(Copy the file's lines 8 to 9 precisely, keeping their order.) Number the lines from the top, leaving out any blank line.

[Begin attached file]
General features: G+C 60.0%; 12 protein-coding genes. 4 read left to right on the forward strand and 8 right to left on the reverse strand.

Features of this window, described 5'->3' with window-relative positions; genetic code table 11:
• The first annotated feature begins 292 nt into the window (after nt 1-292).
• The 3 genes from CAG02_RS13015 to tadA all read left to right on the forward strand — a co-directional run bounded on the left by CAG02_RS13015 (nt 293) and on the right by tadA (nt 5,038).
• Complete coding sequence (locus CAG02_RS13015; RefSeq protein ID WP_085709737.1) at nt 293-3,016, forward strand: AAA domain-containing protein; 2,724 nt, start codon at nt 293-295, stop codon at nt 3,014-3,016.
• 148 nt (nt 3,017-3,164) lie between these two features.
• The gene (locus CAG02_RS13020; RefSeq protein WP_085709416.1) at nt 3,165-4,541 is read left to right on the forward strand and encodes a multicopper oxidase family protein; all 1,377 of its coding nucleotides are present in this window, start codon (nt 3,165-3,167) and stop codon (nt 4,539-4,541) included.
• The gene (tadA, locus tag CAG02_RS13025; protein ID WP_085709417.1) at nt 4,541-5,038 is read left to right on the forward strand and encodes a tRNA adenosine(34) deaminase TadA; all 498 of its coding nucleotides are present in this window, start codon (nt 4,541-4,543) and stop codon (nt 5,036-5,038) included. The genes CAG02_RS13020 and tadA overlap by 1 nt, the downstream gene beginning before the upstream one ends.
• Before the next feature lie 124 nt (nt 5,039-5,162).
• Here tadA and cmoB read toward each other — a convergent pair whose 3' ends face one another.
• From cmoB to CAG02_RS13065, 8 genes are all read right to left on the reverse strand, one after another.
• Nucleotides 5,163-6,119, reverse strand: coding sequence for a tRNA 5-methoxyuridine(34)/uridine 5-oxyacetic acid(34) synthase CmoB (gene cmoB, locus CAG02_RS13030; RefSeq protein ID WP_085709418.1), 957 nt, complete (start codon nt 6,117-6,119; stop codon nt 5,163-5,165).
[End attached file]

• The gene (tadA, locus tag CAG02_RS13025; protein ID WP_085709417.1) at nt 4,541-5,038 is read left to right on the forward strand and encodes a tRNA adenosine(34) deaminase TadA; all 498 of its coding nucleotides are present in this window, start codon (nt 4,541-4,543) and stop codon (nt 5,036-5,038) included. The genes CAG02_RS13020 and tadA overlap by 1 nt, the downstream gene beginning before the upstream one ends.
• Before the next feature lie 124 nt (nt 5,039-5,162).